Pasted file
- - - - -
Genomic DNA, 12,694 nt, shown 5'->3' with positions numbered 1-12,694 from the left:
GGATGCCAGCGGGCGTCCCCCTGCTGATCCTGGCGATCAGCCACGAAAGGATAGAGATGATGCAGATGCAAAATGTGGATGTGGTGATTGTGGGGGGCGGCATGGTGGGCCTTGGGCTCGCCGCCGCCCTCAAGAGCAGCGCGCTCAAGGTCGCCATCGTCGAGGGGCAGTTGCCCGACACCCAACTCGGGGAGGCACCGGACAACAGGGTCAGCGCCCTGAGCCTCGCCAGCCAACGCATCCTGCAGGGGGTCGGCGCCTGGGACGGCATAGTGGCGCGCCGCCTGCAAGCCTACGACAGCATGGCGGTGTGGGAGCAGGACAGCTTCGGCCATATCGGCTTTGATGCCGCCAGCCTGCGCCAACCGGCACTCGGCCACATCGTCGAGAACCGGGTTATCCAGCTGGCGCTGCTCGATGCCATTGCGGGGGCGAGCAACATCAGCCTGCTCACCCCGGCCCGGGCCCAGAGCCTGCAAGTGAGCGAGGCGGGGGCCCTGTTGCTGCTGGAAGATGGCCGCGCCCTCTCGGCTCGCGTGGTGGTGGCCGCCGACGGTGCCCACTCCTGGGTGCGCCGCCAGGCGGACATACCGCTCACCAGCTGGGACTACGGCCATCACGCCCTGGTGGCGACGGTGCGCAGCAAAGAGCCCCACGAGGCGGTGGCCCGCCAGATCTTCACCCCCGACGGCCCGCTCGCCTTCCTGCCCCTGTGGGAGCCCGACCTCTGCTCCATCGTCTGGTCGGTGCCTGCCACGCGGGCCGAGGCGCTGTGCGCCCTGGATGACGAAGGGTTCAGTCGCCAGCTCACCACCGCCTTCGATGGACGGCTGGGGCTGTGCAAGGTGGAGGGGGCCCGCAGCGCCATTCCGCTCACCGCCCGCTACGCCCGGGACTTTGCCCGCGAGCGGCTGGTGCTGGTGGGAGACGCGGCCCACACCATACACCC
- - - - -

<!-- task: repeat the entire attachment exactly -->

Genomic DNA, 12,694 nt, shown 5'->3' with positions numbered 1-12,694 from the left:
GGATGCCAGCGGGCGTCCCCCTGCTGATCCTGGCGATCAGCCACGAAAGGATAGAGATGATGCAGATGCAAAATGTGGATGTGGTGATTGTGGGGGGCGGCATGGTGGGCCTTGGGCTCGCCGCCGCCCTCAAGAGCAGCGCGCTCAAGGTCGCCATCGTCGAGGGGCAGTTGCCCGACACCCAACTCGGGGAGGCACCGGACAACAGGGTCAGCGCCCTGAGCCTCGCCAGCCAACGCATCCTGCAGGGGGTCGGCGCCTGGGACGGCATAGTGGCGCGCCGCCTGCAAGCCTACGACAGCATGGCGGTGTGGGAGCAGGACAGCTTCGGCCATATCGGCTTTGATGCCGCCAGCCTGCGCCAACCGGCACTCGGCCACATCGTCGAGAACCGGGTTATCCAGCTGGCGCTGCTCGATGCCATTGCGGGGGCGAGCAACATCAGCCTGCTCACCCCGGCCCGGGCCCAGAGCCTGCAAGTGAGCGAGGCGGGGGCCCTGTTGCTGCTGGAAGATGGCCGCGCCCTCTCGGCTCGCGTGGTGGTGGCCGCCGACGGTGCCCACTCCTGGGTGCGCCGCCAGGCGGACATACCGCTCACCAGCTGGGACTACGGCCATCACGCCCTGGTGGCGACGGTGCGCAGCAAAGAGCCCCACGAGGCGGTGGCCCGCCAGATCTTCACCCCCGACGGCCCGCTCGCCTTCCTGCCCCTGTGGGAGCCCGACCTCTGCTCCATCGTCTGGTCGGTGCCTGCCACGCGGGCCGAGGCGCTGTGCGCCCTGGATGACGAAGGGTTCAGTCGCCAGCTCACCACCGCCTTCGATGGACGGCTGGGGCTGTGCAAGGTGGAGGGGGCCCGCAGCGCCATTCCGCTCACCGCCCGCTACGCCCGGGACTTTGCCCGCGAGCGGCTGGTGCTGGTGGGAGACGCGGCCCACACCATACACCC